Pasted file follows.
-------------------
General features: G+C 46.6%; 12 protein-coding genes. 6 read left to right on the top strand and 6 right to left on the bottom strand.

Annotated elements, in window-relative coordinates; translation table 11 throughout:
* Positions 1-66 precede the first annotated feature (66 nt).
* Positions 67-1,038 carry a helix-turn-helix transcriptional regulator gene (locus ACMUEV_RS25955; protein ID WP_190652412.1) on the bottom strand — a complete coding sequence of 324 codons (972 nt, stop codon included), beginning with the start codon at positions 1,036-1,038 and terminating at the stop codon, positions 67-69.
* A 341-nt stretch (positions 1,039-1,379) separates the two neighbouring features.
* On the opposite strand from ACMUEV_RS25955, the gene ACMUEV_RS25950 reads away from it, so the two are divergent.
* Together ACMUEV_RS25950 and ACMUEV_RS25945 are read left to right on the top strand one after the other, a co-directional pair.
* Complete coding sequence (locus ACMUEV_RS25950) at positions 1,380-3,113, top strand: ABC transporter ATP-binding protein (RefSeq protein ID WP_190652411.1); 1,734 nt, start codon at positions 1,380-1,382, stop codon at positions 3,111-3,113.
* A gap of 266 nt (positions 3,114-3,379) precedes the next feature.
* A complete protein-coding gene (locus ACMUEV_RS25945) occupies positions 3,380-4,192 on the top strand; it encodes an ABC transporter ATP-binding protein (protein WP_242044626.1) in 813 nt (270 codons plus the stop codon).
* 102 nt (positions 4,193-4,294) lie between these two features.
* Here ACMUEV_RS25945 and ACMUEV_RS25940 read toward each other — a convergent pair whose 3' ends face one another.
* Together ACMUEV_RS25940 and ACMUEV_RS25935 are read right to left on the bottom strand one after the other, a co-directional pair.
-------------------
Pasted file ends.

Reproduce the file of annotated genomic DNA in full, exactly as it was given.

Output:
General features: G+C 46.6%; 12 protein-coding genes. 6 read left to right on the top strand and 6 right to left on the bottom strand.

Annotated elements, in window-relative coordinates; translation table 11 throughout:
* Positions 1-66 precede the first annotated feature (66 nt).
* Positions 67-1,038 carry a helix-turn-helix transcriptional regulator gene (locus ACMUEV_RS25955; protein ID WP_190652412.1) on the bottom strand — a complete coding sequence of 324 codons (972 nt, stop codon included), beginning with the start codon at positions 1,036-1,038 and terminating at the stop codon, positions 67-69.
* A 341-nt stretch (positions 1,039-1,379) separates the two neighbouring features.
* On the opposite strand from ACMUEV_RS25955, the gene ACMUEV_RS25950 reads away from it, so the two are divergent.
* Together ACMUEV_RS25950 and ACMUEV_RS25945 are read left to right on the top strand one after the other, a co-directional pair.
* Complete coding sequence (locus ACMUEV_RS25950) at positions 1,380-3,113, top strand: ABC transporter ATP-binding protein (RefSeq protein ID WP_190652411.1); 1,734 nt, start codon at positions 1,380-1,382, stop codon at positions 3,111-3,113.
* A gap of 266 nt (positions 3,114-3,379) precedes the next feature.
* A complete protein-coding gene (locus ACMUEV_RS25945) occupies positions 3,380-4,192 on the top strand; it encodes an ABC transporter ATP-binding protein (protein WP_242044626.1) in 813 nt (270 codons plus the stop codon).
* 102 nt (positions 4,193-4,294) lie between these two features.
* Here ACMUEV_RS25945 and ACMUEV_RS25940 read toward each other — a convergent pair whose 3' ends face one another.
* Together ACMUEV_RS25940 and ACMUEV_RS25935 are read right to left on the bottom strand one after the other, a co-directional pair.